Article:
|Film||Weekend||CHUD Pred||Per Tht||Cum. Total|
|1||Super 8||$37,000,000||$34 (-3m)||$10,950||$38,000,000|
|2||X-Men: First Class
|3||The Hangover 2||$18,500,000 (-41%)||$14.5 (-4m)||$5,034||$216,560,132|
|4||Kung Fu Panda 2||$16,635,000 (-30%)||$15 (-1.6m)||$4,234||$126,905,074|
|5||Pirates 4||$10,846,000 (-40%)||$9.5 (-1.3m)||$3,159||$208,773,494|
|7||Judy Mood & Shit
|8||Midnight In Paris||$6,146,165 (122%)||$6,511||$14,224,638|
|10||Fast Five||$1,714,410 (-55%)||$1,290||$208,081,285|
Avg. CHUD Prediction Difference: +/- $1.98m
A lot of people in the day-to-day Hollywood grind worked very hard to get Super 8 in front of eyeballs last week, as a nervous studio threw a lot of shit at the wall to get something to stick, and those people should be proud of themselves. An opening weekend with $37m blazes no trails and signs no deals, but it’s a big enough to number to spin as “strong” or even “big” with low-balled predictions and a lot of raised eyebrows leading into the weekend. If you take the studio at their word that they spent a mere $25m to market the picture, and that those big ole names on the poster took very reduced salaries and points, then it’s very possible the film will see limited profitiability here in the states, in theaters. The foreign numbers are decent (around $7m) but nothing like some of the other legitimate blockbusters we’ve seen this summer that have pulled in so much foreign coin that their domestic totals barely matter (matey).
The legs on Super 8 should be stronger than something like The Hangover 2 (now the highest-grosser of the year, but slowing faster than its predecessor), but this summer is what it is. $100m shouldn’t be a struggle but what, if anything, it can make beyond that will be more guessable after next weekend. Perhaps it continues acting like District 9 and hits right at $115. That makes some sense as it ultimately an alien movie, has garnered general goodwill, but only really plays to a focused segment of movie people.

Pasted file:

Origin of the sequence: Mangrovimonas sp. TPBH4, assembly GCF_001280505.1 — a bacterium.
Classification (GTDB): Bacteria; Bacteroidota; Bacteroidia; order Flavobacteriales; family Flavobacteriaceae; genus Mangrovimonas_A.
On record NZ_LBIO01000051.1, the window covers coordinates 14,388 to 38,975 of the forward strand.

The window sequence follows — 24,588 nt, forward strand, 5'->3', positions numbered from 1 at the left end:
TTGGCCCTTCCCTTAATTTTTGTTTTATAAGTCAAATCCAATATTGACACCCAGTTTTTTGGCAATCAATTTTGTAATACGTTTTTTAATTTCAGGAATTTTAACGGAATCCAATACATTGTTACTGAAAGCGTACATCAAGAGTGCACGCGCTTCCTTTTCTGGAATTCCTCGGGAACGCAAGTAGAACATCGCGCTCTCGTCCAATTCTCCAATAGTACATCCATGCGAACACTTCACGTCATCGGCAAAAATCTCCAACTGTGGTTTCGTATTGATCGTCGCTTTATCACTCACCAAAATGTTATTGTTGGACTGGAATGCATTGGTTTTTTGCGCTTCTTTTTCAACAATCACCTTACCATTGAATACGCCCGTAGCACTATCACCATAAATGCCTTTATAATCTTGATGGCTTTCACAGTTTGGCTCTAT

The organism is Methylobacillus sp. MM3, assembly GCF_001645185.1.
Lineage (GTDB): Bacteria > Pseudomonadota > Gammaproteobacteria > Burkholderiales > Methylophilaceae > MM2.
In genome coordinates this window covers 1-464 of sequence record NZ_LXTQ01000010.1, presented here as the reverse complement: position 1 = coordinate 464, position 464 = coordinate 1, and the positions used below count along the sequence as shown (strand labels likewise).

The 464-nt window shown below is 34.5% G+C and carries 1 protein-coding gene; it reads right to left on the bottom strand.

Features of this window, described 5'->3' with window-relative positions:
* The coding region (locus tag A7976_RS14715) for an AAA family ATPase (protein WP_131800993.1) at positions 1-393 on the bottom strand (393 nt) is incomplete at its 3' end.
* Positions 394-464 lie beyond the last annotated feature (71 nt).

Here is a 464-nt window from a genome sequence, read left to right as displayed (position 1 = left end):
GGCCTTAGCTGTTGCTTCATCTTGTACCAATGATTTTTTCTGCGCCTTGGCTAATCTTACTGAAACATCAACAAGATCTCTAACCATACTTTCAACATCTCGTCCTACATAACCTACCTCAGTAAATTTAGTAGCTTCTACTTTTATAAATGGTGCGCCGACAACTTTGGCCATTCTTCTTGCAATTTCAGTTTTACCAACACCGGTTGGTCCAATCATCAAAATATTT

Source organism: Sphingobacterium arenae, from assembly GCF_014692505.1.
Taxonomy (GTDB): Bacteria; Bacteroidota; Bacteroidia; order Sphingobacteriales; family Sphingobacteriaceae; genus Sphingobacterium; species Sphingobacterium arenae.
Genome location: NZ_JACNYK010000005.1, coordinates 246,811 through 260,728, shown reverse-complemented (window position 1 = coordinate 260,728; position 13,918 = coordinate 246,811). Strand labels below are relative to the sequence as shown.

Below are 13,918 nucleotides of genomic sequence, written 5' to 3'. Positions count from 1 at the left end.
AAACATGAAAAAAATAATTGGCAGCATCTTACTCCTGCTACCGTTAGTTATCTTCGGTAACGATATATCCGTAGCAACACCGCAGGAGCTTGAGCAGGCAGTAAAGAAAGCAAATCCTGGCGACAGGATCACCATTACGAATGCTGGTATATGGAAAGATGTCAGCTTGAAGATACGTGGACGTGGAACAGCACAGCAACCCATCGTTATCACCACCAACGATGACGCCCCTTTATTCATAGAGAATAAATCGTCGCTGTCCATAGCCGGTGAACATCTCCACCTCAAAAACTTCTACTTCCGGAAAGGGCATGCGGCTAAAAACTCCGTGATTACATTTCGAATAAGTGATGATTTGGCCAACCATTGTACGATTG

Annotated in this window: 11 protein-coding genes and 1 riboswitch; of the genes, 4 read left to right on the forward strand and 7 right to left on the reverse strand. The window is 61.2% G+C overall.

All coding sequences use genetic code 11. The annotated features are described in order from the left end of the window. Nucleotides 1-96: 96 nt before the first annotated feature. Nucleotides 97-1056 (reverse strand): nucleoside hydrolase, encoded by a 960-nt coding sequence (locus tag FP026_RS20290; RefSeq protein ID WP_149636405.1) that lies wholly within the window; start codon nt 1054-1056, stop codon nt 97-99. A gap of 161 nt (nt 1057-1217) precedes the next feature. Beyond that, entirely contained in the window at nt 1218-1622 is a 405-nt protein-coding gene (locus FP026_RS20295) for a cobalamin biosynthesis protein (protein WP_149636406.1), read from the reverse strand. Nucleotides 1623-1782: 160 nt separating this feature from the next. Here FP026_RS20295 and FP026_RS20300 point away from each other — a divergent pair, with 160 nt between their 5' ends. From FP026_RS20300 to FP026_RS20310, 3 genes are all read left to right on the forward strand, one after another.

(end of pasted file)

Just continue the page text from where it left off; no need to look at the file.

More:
On that note, recently it came out that everyone has their shit together for Star Trek 2 and they’re just waiting on JJ to officially sign on and make final script approvals. I get the sense we should hear news that he’s scampering back onto the Enterprise very soon.
55% is not a bad drop of an X-Men film, though that’s not the kind of phenomenal hold that reverses the (possibly exaggerated) impression that it’s an underperformer. It doesn’t seem like it could possibly make even Wolverine numbers, though the drop and the general goodwill suggest the franchise might have reversed some of the Last Stand / Origins baggage. Well see on The Wolverine I suppose.
The Part II‘s, both Hangover and Panda, have changed places again, with the former likely to fall just short of its predecessor stateside, but ultimately even out worldwide. Kung Fu Panda 2 will fall well short of Panda 1 in the states, and it’s hard to imagine it has another $200m in it across the world. Maybe I’m underestimating those international legs, but the Panda franchise is definitely a wringer, not a bloomer.
If anyone should be happy this week, it’s Woody. Midnight in Paris jumped into just under a thousand theaters this week and showed well. He’s getting a nice pattern of making a hit, throwing out two softies, and hitting again: Match Point (23,), Scoop (10m), Cassandra’s Dream (<1m), Vicky Christina Barcelona (23m), Whatever Works (5m), Tall Dark Stranger (3m), and now Midnight in Paris, which could be on its way to 23m if its run doesn’t shrink too fast. The reactions have been almost universally enthusiastic, so I know I’m excited to see it.
Green Lantern comes next weekend to finally kick a god out of the top 10, and send First Class home early. The film itself is an oddity though, as some are projecting confidence and others are just downright convinced that audiences won’t take to the spacey stuff. We’ll talk more about it Friday.